"Justice League": Exploring How Superman Returns (Again)
Film, Comic Books
One of the most symbolic moments of Superman is when he changes from his guise as Clark Kent to become the Man of Steel. The idea that the wearing of a costume imbues some kind of unquantifiable power is a key part of what makes superhero comics work; otherwise, they’d just be adventurers and action heroes.
But speaking of change, changes in superhero costumes have become as much a part of the comics as the heroes themselves. From Superman’s early days with his golden emblem to the modern “S” today and on through to other years (including Batman’s countless wardrobe changes), the design of a superhero isn’t static and a redesign has proved, many times, to be just the thing to make a character work.
In this week’s “Six by 6,” I pinpoint six of the most dynamic and powerful redesigns in superhero comics. Redesigns that saved a character from obscurity, put them in a new light or simply simplified what was already there.
In late 2011, when DC Comics relaunched its entire superhero line with the New 52, some characters were completely overhauled while others saw no changes at all. But with the debut last month of Justice League of America’s Vibe, we saw writers Geoff Johns and Andrew Krisberg attempt to transform a D-list character — a comic-book punchline — into a new hero and a force to be reckoned with. The artist tapped to help make that happen was Pete Woods.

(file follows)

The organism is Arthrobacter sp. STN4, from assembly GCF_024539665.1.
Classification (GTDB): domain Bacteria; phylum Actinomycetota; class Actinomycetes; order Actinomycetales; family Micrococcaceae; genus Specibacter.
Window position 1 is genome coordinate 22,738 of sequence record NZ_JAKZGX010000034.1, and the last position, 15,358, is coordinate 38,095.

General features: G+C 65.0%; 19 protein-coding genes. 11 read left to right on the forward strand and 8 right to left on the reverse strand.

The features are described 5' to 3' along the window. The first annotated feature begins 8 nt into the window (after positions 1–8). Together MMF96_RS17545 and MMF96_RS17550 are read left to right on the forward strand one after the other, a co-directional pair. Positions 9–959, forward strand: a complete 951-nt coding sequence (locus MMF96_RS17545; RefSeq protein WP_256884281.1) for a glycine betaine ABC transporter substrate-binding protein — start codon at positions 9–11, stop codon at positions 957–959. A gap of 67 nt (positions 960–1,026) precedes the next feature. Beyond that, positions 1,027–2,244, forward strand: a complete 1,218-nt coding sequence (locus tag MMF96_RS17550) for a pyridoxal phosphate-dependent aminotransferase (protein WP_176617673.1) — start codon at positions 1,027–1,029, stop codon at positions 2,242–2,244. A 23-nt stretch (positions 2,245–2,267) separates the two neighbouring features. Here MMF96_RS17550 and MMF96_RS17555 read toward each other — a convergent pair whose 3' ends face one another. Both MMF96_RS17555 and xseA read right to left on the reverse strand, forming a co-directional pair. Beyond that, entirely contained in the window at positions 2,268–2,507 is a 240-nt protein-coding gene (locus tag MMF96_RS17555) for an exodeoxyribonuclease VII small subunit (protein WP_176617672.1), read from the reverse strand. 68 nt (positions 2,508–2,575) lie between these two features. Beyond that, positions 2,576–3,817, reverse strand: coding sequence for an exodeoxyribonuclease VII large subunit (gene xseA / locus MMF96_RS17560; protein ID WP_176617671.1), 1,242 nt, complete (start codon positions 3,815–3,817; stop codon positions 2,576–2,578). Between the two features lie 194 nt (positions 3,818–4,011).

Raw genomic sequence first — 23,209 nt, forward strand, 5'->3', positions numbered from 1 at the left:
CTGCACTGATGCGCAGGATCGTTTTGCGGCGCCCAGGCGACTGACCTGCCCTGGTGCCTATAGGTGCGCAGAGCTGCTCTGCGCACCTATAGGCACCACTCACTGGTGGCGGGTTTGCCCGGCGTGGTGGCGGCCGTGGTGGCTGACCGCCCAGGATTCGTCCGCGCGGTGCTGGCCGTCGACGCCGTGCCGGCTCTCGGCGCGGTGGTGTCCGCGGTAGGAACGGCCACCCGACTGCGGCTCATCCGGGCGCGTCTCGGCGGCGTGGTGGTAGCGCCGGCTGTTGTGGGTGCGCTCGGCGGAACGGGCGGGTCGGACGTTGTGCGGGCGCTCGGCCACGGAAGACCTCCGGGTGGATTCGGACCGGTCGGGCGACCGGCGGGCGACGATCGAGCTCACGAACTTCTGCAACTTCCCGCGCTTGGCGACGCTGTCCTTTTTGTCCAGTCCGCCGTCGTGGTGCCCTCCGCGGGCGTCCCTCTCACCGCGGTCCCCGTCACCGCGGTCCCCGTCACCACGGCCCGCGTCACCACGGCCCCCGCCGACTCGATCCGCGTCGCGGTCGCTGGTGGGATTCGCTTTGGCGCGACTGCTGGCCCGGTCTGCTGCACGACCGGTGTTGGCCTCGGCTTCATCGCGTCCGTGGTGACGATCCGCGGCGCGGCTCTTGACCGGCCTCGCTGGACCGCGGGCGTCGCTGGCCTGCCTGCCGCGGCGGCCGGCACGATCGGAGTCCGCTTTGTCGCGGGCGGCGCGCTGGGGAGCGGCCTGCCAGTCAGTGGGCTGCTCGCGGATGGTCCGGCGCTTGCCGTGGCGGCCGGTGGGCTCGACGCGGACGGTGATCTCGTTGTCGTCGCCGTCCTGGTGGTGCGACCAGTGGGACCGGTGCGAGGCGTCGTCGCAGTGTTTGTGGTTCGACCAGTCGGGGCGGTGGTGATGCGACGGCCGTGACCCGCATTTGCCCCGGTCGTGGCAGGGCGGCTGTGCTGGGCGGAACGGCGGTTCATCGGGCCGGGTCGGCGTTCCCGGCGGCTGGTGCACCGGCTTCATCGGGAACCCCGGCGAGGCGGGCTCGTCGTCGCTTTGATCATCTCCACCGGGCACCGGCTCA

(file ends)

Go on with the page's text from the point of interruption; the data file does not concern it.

Beginning his career in the 1990s an intern at Wildstorm, Woods has quietly become a trusted artist in DC’s stable. He’s had extended runs on Robin and Catwoman, but his most celebrated work came when he partnered with writer Paul Cornell to give Lex Luthor a chance ot shine in Action Comics. Woods recently completed a run on Legion Lost, and split time doing brief stints on Aquaman as well as Marvel’s Avengers Assemble while preparing for his current assignment on Vibe. He’s an artist’s artist, constantly refining his style and innovating in his approach. But he’s also an editor’s artists, consistently meeting deadlines.